Students should try to plan their course of study in such a way as to take a reduced course load in winter and spring of the second year, so as to concentrate on exam preparation and the thesis respectively (this can be done by signing up for credits in REES 605 Reading and REES 503 Thesis). The comprehensive exam in Russian history consists of two unequal parts. In the first part, students will be asked to identify a number of keywords in modern Russian history, such as might appear in an exam for an undergraduate survey course. Thus, they will have to show their general mastery of the main events in Russian history from Peter the Great to the present. In the second, more substantial part, students select four broad topic areas, in conjunction with their primary adviser. Two of these topics must be conceived for the entire period of modern Russian history (Peter the Great to the present), while two of them may have a narrower chronological frame. As an example, a recent exam included sections on Russian women’s history and women’s political movements; Russian military history; the Russian Revolution; and the Soviet state and the arts. For each of the four topic areas, students will be expected to read 5-8 books plus a few articles, selected in consultation with the adviser, and develop a short bibliography of additional books and articles for future reference. They will need to turn in that list along with the written exam, which will include questions worked out in advance between the student and the adviser on two of the four subjects. The exam is planned to take roughly eight hours.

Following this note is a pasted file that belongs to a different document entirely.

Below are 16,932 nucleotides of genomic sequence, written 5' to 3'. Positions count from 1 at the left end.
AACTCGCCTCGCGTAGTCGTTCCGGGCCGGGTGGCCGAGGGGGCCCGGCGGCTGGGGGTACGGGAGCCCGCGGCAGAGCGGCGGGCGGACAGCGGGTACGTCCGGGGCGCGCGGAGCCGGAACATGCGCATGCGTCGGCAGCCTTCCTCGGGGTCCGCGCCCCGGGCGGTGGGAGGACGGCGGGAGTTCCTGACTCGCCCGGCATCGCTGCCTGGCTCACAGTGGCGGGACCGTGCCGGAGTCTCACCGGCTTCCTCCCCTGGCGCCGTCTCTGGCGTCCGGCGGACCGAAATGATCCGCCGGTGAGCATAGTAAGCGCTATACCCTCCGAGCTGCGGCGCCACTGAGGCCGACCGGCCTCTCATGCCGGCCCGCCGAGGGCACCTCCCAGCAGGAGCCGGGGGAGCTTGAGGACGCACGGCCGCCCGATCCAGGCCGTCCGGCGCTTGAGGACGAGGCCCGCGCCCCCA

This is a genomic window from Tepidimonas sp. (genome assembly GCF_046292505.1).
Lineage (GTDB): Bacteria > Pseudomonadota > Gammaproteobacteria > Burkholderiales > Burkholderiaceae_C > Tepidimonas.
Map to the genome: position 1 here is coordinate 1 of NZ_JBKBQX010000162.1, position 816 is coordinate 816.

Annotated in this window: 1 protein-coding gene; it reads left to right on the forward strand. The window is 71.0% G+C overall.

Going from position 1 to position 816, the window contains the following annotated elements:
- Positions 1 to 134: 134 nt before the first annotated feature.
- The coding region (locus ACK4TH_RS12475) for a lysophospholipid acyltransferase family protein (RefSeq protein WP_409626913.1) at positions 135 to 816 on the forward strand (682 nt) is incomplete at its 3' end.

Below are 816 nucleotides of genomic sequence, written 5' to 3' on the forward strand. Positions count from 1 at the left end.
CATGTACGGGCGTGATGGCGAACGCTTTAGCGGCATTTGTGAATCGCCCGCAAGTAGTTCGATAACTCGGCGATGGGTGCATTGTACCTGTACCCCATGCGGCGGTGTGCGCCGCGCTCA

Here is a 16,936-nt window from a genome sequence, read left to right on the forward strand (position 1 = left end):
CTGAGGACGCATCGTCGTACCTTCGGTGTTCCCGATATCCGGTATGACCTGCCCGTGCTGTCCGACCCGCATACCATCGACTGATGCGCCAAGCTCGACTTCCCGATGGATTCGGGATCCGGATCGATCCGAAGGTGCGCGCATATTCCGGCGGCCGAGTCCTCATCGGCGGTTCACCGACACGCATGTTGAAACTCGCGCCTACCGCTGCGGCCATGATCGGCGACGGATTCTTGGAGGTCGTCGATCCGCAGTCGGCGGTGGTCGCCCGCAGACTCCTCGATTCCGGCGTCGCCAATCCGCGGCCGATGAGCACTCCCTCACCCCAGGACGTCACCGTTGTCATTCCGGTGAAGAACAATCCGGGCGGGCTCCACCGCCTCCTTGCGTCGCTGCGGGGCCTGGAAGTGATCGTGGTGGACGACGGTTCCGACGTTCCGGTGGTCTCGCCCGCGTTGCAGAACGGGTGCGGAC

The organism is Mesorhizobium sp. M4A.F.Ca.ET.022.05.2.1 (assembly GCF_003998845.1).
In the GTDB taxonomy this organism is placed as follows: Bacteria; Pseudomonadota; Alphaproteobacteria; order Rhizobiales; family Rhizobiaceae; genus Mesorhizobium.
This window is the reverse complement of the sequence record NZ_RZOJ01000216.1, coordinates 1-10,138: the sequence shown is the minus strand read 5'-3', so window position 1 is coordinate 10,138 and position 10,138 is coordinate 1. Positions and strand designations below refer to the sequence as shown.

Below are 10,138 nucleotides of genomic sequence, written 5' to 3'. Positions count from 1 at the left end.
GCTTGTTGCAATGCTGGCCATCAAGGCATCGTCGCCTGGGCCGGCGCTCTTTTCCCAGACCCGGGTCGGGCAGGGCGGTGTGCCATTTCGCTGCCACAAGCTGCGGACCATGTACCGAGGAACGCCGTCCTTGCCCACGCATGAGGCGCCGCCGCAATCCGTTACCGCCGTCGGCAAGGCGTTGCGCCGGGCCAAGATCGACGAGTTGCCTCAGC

The thesis should be a major piece of historical research, 45-100 pages long, based on primary sources as well as the relevant secondary literature. Research in Russian or another Eastern European language is mandatory. Ideally, students should develop a thesis topic at the end of the first year of coursework so as to begin researching it over the summer.